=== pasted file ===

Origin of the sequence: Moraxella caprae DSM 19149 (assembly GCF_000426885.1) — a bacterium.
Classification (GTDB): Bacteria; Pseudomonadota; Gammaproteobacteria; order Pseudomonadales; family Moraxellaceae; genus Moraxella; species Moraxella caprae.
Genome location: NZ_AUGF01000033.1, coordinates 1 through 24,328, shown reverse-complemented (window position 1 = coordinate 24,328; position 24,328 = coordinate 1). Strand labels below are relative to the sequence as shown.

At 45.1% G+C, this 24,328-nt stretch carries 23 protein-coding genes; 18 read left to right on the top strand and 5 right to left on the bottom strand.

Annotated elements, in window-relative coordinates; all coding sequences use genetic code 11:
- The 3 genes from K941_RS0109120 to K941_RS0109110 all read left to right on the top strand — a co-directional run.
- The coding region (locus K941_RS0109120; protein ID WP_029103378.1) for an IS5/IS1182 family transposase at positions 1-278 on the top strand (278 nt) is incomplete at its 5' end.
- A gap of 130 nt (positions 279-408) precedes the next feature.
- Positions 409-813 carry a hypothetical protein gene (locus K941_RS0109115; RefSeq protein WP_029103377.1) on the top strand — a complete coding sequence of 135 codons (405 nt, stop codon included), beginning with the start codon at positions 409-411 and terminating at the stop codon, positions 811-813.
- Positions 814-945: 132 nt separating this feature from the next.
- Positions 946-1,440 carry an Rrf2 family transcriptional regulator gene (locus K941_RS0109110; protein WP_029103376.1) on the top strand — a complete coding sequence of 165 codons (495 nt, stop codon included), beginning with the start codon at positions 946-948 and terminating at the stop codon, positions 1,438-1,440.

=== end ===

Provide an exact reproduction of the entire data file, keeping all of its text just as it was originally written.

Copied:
Origin of the sequence: Moraxella caprae DSM 19149 (assembly GCF_000426885.1) — a bacterium.
Classification (GTDB): Bacteria; Pseudomonadota; Gammaproteobacteria; order Pseudomonadales; family Moraxellaceae; genus Moraxella; species Moraxella caprae.
Genome location: NZ_AUGF01000033.1, coordinates 1 through 24,328, shown reverse-complemented (window position 1 = coordinate 24,328; position 24,328 = coordinate 1). Strand labels below are relative to the sequence as shown.

At 45.1% G+C, this 24,328-nt stretch carries 23 protein-coding genes; 18 read left to right on the top strand and 5 right to left on the bottom strand.

Annotated elements, in window-relative coordinates; all coding sequences use genetic code 11:
- The 3 genes from K941_RS0109120 to K941_RS0109110 all read left to right on the top strand — a co-directional run.
- The coding region (locus K941_RS0109120; protein ID WP_029103378.1) for an IS5/IS1182 family transposase at positions 1-278 on the top strand (278 nt) is incomplete at its 5' end.
- A gap of 130 nt (positions 279-408) precedes the next feature.
- Positions 409-813 carry a hypothetical protein gene (locus K941_RS0109115; RefSeq protein WP_029103377.1) on the top strand — a complete coding sequence of 135 codons (405 nt, stop codon included), beginning with the start codon at positions 409-411 and terminating at the stop codon, positions 811-813.
- Positions 814-945: 132 nt separating this feature from the next.
- Positions 946-1,440 carry an Rrf2 family transcriptional regulator gene (locus K941_RS0109110; protein WP_029103376.1) on the top strand — a complete coding sequence of 165 codons (495 nt, stop codon included), beginning with the start codon at positions 946-948 and terminating at the stop codon, positions 1,438-1,440.